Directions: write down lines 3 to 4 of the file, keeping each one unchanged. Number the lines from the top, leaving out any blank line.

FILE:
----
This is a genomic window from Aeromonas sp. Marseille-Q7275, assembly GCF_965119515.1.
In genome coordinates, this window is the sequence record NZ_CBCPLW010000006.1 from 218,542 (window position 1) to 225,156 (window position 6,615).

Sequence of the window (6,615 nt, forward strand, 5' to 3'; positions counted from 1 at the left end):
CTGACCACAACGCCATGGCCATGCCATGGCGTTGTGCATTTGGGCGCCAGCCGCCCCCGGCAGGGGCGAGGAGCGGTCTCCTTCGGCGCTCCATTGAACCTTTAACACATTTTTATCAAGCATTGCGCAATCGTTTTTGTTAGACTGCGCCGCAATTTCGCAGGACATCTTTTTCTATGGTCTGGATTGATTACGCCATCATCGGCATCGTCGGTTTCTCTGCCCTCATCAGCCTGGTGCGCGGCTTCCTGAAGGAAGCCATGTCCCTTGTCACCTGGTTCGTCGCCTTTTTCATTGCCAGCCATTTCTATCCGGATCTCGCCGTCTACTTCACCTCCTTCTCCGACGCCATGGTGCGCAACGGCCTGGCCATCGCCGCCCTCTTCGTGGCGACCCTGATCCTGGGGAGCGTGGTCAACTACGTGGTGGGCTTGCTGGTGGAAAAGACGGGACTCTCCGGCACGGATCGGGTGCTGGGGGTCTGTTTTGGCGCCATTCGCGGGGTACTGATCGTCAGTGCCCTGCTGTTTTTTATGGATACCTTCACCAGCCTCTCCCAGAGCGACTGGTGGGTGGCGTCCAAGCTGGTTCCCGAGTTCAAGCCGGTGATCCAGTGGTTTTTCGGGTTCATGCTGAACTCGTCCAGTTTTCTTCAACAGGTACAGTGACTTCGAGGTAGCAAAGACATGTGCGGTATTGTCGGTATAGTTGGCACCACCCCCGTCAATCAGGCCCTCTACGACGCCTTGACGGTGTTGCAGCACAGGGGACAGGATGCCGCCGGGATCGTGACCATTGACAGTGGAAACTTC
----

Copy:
Sequence of the window (6,615 nt, forward strand, 5' to 3'; positions counted from 1 at the left end):
CTGACCACAACGCCATGGCCATGCCATGGCGTTGTGCATTTGGGCGCCAGCCGCCCCCGGCAGGGGCGAGGAGCGGTCTCCTTCGGCGCTCCATTGAACCTTTAACACATTTTTATCAAGCATTGCGCAATCGTTTTTGTTAGACTGCGCCGCAATTTCGCAGGACATCTTTTTCTATGGTCTGGATTGATTACGCCATCATCGGCATCGTCGGTTTCTCTGCCCTCATCAGCCTGGTGCGCGGCTTCCTGAAGGAAGCCATGTCCCTTGTCACCTGGTTCGTCGCCTTTTTCATTGCCAGCCATTTCTATCCGGATCTCGCCGTCTACTTCACCTCCTTCTCCGACGCCATGGTGCGCAACGGCCTGGCCATCGCCGCCCTCTTCGTGGCGACCCTGATCCTGGGGAGCGTGGTCAACTACGTGGTGGGCTTGCTGGTGGAAAAGACGGGACTCTCCGGCACGGATCGGGTGCTGGGGGTCTGTTTTGGCGCCATTCGCGGGGTACTGATCGTCAGTGCCCTGCTGTTTTTTATGGATACCTTCACCAGCCTCTCCCAGAGCGACTGGTGGGTGGCGTCCAAGCTGGTTCCCGAGTTCAAGCCGGTGATCCAGTGGTTTTTCGGGTTCATGCTGAACTCGTCCAGTTTTCTTCAACAGGTACAGTGACTTCGAGGTAGCAAAGACATGTGCGGTATTGTCGGTATAGTTGGCACCACCCCCGTCAATCAGGCCCTCTACGACGCCTTGACGGTGTTGCAGCACAGGGGACAGGATGCCGCCGGGATCGTGACCATTGACAGTGGAAACTTC